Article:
Comparing costs: USU hopes on-field success will drive football ticket sales higher than hoops
Utah State is coming off its best football season ever. Although USU lost popular head coach Gary Andersen, optimism about this year’s team is running high.
Last season, the home of Aggie football filled up for Utah and UNLV, but later-season games against less-compelling competition didn’t deliver more than 75 percent capacity crowds.
Outside of Weber State in September, USU won't play in front of the home crowd until Oct. 4, when BYU comes to town. Boise State visits the following week. Without a doubt, those games should bring a full house.
But will Hawaii, Colorado State and Wyoming to close out the season bring more interest than last year’s second-half WAC slate? Is the optimism and the new schedule enough to bring fans to fill Romney Stadium in November?
If season ticket sales so far are any indication, it will.
Rising season ticket sales
With a capacity of just more than 25,000 seats, Romney Stadium isn’t the biggest venue in college football, but it is a solid one.
So far this season, the school has already sold 4,500 season ticket packages, well above average. According to Jana Doggett, executive associate athletics director, sales are trending up in both new sales and renewals.
"We’re ahead of our normal sales coming into July more than any other year. Because we’re performing well and we have a better schedule going into the Mountain West, it’s kind of a perfect storm."
Utah State has a large portion of its seating designated as general admission, which means there isn’t a lot of urgency for fans in those sections to make their purchase, which in turn means a lot of season ticket sales are made after fall camp opens. Notably, the Aggies didn’t increase ticket prices this year.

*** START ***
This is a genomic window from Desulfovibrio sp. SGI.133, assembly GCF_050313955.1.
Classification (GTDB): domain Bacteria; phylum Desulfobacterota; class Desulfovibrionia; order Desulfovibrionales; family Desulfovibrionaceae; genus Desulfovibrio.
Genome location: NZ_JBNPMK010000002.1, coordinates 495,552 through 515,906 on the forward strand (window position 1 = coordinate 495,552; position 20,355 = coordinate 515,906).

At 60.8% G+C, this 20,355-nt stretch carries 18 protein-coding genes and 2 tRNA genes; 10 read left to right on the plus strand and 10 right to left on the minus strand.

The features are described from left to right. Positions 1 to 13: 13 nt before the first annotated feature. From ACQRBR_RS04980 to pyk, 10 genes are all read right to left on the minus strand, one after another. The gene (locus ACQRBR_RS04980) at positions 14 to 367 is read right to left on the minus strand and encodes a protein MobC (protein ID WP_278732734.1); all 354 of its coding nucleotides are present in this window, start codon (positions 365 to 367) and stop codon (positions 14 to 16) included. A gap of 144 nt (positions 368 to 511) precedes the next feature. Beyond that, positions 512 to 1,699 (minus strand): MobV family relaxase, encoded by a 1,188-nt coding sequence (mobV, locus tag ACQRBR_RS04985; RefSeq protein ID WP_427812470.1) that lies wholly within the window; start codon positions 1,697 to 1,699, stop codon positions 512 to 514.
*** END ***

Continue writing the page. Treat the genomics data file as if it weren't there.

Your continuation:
Come the last week of August, Doggett expects Aggies will have puchased far more tickets than last season.
Bringing football ticket revenue up to speed
At Utah State, basketball ticket sales bring in more revenue than football.
In 2011 and 2012, Aggie basketball delivered more than $700,000 in ticket revenue, while football in the same years didn’t reach the half-million mark.
It’s something the school is actively trying to change.
"We’re focused on it. I can tell you without a doubt that there’s focus within the ticket office and in the marketing department. We know we need more people in the football stadium as we move into the Mountain West to help our teams and help our revenue," Doggett said.
"So we made a concerted commitment back in March to really focus on better customer service, more outbound outreach connection. We’ve definitely focused on it."
The school isn’t just relying on last season’s success or the improved schedule to bring in those incremental ticket sales. The Aggies have focused their marketing efforts around it, including outbound calling, and are determined to see football sales top basketball.
Improvement aside, compare the sub-million revenues from Utah State football season ticket sales with the $14 million-plus generated by the University of Utah, and the chasm between big and small Division I football programs is clearly visible.
Bringing basketball back up
In 2011, Utah State sold nearly 4,000 basketball season ticket packages, a number that took a noticeable dip last season.
Doggett is optimistic the Aggie basketball team’s 2012-13 lull was a short one and expects tickets to reflect the success expected of the 2013-14 team.
"We feel like we have a great core of guys back," she said. "We have a fantastic non-conference schedule, and obviously Mountain West Conference basketball is phenomenal. Our expectation is to far exceed 2012 numbers and push toward the 2011 number"
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